On the 2nd of February, member states of the European Union “approved the AI Act with an overwhelmingly favourable vote”, putting the rules "on track to become law" stated Dragoș Tudorache, MEP. This unanimous vote in favour of the Artificial Intelligence Act (“AI Act”), signals a significant step forward in AI regulation and it is now expected to be officially passed in either March or April of this year.

This begs the question; how should my company be ready for what is to come?

The AI Act imposes rigorous requirements on companies operating within the European Union that design or utilise AI technologies. With substantial penalties for non-compliance, the regulation aims to ensure both responsible and ethical AI practices across various sectors.

Violations of the Act could lead to fines ranging from €15 million or 3% of annual global turnover to as high as €35 million or 7% of annual global turnover, particularly for infringements related to prohibited AI systems.

In light of the impending enforcement of the AI Act, companies conducting business within the EU must prioritise compliance with the forthcoming legislation. Achieving compliance requires undertaking comprehensive gap analyses to identify existing governance structures, policies, processes, and risk categories needing enhancement to align with the Act's provisions. However, committing and executing the necessary steps to address such internal gaps presents a significant challenge, necessitating alignment across the organisation's functions and departments.

To navigate the requirements of the AI Act effectively the: board of directors, C-suite executives, and managers must adopt proactive measures to ensure compliance.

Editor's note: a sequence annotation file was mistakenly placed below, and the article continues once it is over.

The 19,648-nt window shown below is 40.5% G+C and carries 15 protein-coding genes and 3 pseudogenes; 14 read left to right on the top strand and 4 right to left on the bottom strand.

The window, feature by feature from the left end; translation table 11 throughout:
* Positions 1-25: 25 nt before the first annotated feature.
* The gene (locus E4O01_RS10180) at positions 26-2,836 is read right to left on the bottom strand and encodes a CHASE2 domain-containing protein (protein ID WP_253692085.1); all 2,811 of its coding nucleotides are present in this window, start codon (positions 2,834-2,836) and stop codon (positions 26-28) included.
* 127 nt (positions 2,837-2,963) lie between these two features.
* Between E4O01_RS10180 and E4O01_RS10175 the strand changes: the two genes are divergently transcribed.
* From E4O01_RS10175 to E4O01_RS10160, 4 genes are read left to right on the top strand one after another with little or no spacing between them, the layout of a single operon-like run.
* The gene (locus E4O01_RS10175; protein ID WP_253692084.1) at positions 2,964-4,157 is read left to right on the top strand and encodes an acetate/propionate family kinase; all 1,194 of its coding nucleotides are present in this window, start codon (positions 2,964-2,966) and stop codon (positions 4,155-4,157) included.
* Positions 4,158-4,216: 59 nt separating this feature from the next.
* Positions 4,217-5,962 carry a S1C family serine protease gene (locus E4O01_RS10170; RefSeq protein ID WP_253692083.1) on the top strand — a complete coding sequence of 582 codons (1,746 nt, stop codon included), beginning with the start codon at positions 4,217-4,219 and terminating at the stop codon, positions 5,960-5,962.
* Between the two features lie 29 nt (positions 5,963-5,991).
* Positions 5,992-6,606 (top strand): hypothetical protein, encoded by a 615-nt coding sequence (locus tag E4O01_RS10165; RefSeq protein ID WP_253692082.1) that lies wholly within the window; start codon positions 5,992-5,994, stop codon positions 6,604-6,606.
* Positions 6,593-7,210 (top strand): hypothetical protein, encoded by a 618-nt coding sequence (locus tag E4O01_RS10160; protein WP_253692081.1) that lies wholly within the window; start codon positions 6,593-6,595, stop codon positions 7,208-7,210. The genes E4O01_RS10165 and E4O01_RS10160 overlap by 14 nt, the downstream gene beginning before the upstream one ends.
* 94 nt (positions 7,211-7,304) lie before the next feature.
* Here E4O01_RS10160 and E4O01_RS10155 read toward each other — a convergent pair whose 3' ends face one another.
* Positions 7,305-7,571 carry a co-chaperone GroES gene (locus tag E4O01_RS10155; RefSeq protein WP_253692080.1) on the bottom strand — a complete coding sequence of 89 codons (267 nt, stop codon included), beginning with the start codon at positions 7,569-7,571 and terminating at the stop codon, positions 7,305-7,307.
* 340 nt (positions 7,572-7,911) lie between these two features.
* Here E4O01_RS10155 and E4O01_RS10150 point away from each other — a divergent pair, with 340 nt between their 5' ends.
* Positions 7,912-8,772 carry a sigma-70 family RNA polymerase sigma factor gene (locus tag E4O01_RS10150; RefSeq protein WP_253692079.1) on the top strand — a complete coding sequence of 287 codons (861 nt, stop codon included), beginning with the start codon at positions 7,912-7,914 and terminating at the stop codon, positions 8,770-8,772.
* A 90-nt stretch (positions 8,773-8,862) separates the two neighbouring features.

The board bears the ultimate responsibility for safeguarding the organisation against ethical, reputational, and regulatory risks associated with AI. Critical decisions facing the board include determining whether to pursue an AI Act-specific compliance program or a more comprehensive AI ethical risk management strategy.

The C-suite must lead the charge in designing, implementing, and scaling the compliance program, beginning with a thorough gap analysis to identify existing resources and potential alignment issues across various organisational functions. It is imperative to avoid relying solely on technology solutions and to prioritise continuous monitoring and the establishment of tailored metrics to track program effectiveness.

Managers, particularly those overseeing AI-related workflows, play a crucial role in operationalising compliance requirements within existing business processes. Ergo, customising workflows to accommodate evolving risk levels throughout the AI lifecycle and prioritising role-specific learning and development initiatives are vital steps in ensuring adherence to regulatory standards and thus, facilitating compliance.

As the EU prepares to roll out the AI Act in a few months’ time, companies must prioritise regulatory compliance alongside innovation.

Do you require assistance complying with the upcoming AI Act? GTG is here to help! Do not hesitate to contact Dr Ian Gauci for further clarification or assistance.

Disclaimer This article is not intended to impart legal advice and readers are asked to seek verification of statements made before acting on them.
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